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The daily dispatch. [volume] (Richmond [Va.]) 1850-1884, May 18, 1852, Image 2

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TO ADVERTlSKßS—Thecirculatloß
of the Dispatch is thus times as large as that
of any other Daily paper in the city «f Richmond.
It Is therefore greatly superior to any other as a
■edlum of advertising.
Tiesiay Morning, May 18,1832,
rr VN e must positively request our adver
tising friends to send us their advertisements
as early as they possibly can. Our advertising
is very heavy, and when they are received at a
late hour they impose a heavy burden on the
The New York Herald contains two letters
from this gentleman, both dated "Madrid, 22d
March," and addiessed, the one to General
Concha, and the other to Mr. Webster. The
letter to Concha is o rejoinder to the communi
cation of the latter, to the Spanish Minister, in
which he attempted to refute the positions as
sumed by Mr. T. in his appeal to his country
men from the dungeon ol Punta. Mr. T. de
monstrates, beyond doubt, that his trial was
most unfair, that a military tribunal was not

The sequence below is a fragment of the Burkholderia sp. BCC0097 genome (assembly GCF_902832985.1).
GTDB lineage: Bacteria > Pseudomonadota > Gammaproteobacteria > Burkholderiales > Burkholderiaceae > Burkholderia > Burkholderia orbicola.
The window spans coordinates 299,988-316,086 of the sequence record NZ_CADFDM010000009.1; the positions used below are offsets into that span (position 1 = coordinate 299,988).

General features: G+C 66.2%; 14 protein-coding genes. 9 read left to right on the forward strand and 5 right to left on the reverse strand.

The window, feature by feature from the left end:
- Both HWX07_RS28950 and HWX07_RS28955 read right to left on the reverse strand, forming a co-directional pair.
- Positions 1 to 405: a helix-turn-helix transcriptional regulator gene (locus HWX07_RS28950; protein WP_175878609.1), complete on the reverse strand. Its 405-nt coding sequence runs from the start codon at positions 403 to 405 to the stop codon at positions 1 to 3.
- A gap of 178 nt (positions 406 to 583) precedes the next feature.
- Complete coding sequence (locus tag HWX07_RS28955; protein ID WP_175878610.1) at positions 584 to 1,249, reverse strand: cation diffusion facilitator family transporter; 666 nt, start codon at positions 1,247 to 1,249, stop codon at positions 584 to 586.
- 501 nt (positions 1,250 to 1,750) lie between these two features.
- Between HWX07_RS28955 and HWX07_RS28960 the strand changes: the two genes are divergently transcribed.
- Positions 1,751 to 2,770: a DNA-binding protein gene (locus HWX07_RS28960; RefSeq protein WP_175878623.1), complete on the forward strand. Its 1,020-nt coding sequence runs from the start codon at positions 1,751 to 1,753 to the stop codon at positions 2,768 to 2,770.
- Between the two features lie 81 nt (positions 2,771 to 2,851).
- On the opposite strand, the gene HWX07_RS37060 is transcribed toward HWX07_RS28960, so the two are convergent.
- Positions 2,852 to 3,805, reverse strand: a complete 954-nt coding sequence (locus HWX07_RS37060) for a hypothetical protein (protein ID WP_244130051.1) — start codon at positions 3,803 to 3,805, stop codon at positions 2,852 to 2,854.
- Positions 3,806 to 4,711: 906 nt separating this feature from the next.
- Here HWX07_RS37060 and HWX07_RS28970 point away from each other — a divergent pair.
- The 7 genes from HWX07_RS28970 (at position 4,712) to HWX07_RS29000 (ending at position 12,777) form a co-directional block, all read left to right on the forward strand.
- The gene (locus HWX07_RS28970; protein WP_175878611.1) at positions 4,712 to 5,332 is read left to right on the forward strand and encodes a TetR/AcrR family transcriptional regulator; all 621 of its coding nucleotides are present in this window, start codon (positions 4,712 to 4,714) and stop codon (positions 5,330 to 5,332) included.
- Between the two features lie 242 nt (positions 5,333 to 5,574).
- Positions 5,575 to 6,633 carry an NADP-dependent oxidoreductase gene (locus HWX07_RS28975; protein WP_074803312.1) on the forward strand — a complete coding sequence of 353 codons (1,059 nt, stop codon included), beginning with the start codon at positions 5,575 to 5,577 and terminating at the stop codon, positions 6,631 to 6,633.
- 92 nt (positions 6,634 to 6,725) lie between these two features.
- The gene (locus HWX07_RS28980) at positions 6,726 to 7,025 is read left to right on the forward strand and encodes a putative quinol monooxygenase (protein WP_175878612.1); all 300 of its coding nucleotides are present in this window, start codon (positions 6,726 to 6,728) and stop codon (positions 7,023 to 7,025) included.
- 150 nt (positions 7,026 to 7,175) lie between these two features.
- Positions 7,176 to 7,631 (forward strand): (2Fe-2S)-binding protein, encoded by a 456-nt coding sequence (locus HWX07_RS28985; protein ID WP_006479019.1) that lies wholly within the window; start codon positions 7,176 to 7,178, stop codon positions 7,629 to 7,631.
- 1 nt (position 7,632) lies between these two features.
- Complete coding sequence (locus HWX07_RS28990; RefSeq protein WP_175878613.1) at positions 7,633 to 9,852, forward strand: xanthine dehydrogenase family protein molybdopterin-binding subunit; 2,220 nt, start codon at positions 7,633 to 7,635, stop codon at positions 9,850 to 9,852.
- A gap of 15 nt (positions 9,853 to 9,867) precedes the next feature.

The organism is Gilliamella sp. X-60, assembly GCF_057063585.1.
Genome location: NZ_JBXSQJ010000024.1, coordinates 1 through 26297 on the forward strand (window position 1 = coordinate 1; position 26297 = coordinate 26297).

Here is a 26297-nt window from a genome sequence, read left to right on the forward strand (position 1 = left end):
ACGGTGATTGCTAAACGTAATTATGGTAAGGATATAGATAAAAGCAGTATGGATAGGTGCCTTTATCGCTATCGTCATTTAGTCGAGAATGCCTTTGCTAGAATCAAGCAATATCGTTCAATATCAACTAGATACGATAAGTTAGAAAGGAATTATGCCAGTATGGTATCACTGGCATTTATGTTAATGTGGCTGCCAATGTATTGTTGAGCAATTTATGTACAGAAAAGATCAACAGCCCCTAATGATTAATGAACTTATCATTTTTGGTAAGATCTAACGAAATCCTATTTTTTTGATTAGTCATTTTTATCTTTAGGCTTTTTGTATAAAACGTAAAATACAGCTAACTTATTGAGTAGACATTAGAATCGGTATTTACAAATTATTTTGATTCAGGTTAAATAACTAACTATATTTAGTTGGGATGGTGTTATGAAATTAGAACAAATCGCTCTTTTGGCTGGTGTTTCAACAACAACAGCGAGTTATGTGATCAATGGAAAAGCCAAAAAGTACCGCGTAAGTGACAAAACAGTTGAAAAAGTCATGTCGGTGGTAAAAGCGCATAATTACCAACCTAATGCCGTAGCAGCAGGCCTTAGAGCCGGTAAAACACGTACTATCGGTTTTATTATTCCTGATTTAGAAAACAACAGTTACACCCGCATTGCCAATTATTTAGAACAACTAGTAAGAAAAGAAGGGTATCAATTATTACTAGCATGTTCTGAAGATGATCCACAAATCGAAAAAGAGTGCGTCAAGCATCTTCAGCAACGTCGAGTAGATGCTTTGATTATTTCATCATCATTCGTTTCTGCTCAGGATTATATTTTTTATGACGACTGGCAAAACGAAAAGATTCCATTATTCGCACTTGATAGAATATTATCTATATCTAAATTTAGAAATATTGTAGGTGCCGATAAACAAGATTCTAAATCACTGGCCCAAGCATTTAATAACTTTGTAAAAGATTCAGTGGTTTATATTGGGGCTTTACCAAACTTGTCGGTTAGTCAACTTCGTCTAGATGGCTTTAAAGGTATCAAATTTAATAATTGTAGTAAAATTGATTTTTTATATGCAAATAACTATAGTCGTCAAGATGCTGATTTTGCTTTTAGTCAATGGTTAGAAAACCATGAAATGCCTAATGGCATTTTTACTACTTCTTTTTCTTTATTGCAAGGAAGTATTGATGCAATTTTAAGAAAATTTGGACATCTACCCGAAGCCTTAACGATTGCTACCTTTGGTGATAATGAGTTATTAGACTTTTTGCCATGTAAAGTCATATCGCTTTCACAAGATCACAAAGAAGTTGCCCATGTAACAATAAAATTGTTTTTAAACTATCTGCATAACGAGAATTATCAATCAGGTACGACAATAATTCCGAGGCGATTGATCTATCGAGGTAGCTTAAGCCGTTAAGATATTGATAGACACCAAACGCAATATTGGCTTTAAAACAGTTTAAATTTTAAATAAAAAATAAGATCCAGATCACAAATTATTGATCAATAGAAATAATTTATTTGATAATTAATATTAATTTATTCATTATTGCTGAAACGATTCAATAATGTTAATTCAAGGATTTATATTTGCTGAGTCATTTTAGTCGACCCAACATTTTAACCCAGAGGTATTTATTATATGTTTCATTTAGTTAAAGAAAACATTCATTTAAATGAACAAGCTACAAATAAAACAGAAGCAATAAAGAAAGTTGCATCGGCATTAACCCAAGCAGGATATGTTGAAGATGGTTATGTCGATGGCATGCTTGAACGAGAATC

the proper court for his trial, that the law of
domiciliation extended only over five years,
that he had refused to acknowledge himself a
subject of Spain, and that, in any event, letters
of domiciliation do not make an American a
Spanish subject.
The letter to Mr. Webster relates to a sen
tence in his communication to Mr. Barringer,
in which he says, "it is much to be regretted
that Mr. Thrasher made no communication
whatever to this department, respecting the
circumstances of his case, so as to enable us
to see what are the precise grounds of his
complaint." He says that he was confined in
a dungeon, for sixteen days, and allowed to
hold no communication with any one—that he
afterwards saw the American Consul, who in
formed him that he had sent a full statement
of his case to Washington—and that he there
upon declined making any further communi
cation on the subject. He expresses great
fears for the consequences to American citi
zens, from the interpretation which the author
ities of Cuba will be sure to put upon Mr.
W. : s letter, and says that tie government of